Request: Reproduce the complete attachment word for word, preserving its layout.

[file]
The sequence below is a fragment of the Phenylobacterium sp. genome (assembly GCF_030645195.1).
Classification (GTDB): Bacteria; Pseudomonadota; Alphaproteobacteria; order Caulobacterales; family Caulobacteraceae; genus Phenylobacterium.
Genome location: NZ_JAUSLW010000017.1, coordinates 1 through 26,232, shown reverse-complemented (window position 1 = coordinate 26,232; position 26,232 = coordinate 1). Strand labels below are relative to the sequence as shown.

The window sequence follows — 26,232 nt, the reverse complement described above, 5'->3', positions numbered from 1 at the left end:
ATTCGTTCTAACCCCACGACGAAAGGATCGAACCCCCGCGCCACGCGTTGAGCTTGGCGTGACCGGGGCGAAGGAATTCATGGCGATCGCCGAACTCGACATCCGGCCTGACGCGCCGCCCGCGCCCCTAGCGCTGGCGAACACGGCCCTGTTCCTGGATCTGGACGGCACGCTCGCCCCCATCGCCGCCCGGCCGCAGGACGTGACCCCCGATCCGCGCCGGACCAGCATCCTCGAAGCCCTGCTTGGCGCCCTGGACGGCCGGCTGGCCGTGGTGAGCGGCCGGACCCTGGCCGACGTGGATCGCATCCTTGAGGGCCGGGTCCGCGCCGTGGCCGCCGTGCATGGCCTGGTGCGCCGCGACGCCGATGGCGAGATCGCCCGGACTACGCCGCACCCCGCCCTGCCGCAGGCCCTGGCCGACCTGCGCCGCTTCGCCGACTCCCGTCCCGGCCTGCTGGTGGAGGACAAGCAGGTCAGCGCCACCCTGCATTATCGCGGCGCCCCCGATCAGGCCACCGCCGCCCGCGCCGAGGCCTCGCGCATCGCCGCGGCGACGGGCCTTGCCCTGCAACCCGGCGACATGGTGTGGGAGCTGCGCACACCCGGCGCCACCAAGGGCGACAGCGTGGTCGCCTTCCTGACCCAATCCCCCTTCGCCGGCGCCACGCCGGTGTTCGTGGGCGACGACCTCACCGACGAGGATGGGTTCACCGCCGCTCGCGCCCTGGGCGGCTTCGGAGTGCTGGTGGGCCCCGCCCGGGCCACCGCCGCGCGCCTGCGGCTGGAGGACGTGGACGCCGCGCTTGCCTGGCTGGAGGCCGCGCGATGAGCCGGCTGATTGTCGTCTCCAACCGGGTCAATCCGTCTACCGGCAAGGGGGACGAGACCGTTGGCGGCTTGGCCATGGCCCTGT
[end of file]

The sequence below is a fragment of the Phenylobacterium sp. genome (assembly GCF_030645195.1).
Classification (GTDB): Bacteria; Pseudomonadota; Alphaproteobacteria; order Caulobacterales; family Caulobacteraceae; genus Phenylobacterium.
Genome location: NZ_JAUSLW010000017.1, coordinates 1 through 26,232, shown reverse-complemented (window position 1 = coordinate 26,232; position 26,232 = coordinate 1). Strand labels below are relative to the sequence as shown.

The window sequence follows — 26,232 nt, the reverse complement described above, 5'->3', positions numbered from 1 at the left end:
ATTCGTTCTAACCCCACGACGAAAGGATCGAACCCCCGCGCCACGCGTTGAGCTTGGCGTGACCGGGGCGAAGGAATTCATGGCGATCGCCGAACTCGACATCCGGCCTGACGCGCCGCCCGCGCCCCTAGCGCTGGCGAACACGGCCCTGTTCCTGGATCTGGACGGCACGCTCGCCCCCATCGCCGCCCGGCCGCAGGACGTGACCCCCGATCCGCGCCGGACCAGCATCCTCGAAGCCCTGCTTGGCGCCCTGGACGGCCGGCTGGCCGTGGTGAGCGGCCGGACCCTGGCCGACGTGGATCGCATCCTTGAGGGCCGGGTCCGCGCCGTGGCCGCCGTGCATGGCCTGGTGCGCCGCGACGCCGATGGCGAGATCGCCCGGACTACGCCGCACCCCGCCCTGCCGCAGGCCCTGGCCGACCTGCGCCGCTTCGCCGACTCCCGTCCCGGCCTGCTGGTGGAGGACAAGCAGGTCAGCGCCACCCTGCATTATCGCGGCGCCCCCGATCAGGCCACCGCCGCCCGCGCCGAGGCCTCGCGCATCGCCGCGGCGACGGGCCTTGCCCTGCAACCCGGCGACATGGTGTGGGAGCTGCGCACACCCGGCGCCACCAAGGGCGACAGCGTGGTCGCCTTCCTGACCCAATCCCCCTTCGCCGGCGCCACGCCGGTGTTCGTGGGCGACGACCTCACCGACGAGGATGGGTTCACCGCCGCTCGCGCCCTGGGCGGCTTCGGAGTGCTGGTGGGCCCCGCCCGGGCCACCGCCGCGCGCCTGCGGCTGGAGGACGTGGACGCCGCGCTTGCCTGGCTGGAGGCCGCGCGATGAGCCGGCTGATTGTCGTCTCCAACCGGGTCAATCCGTCTACCGGCAAGGGGGACGAGACCGTTGGCGGCTTGGCCATGGCCCTGT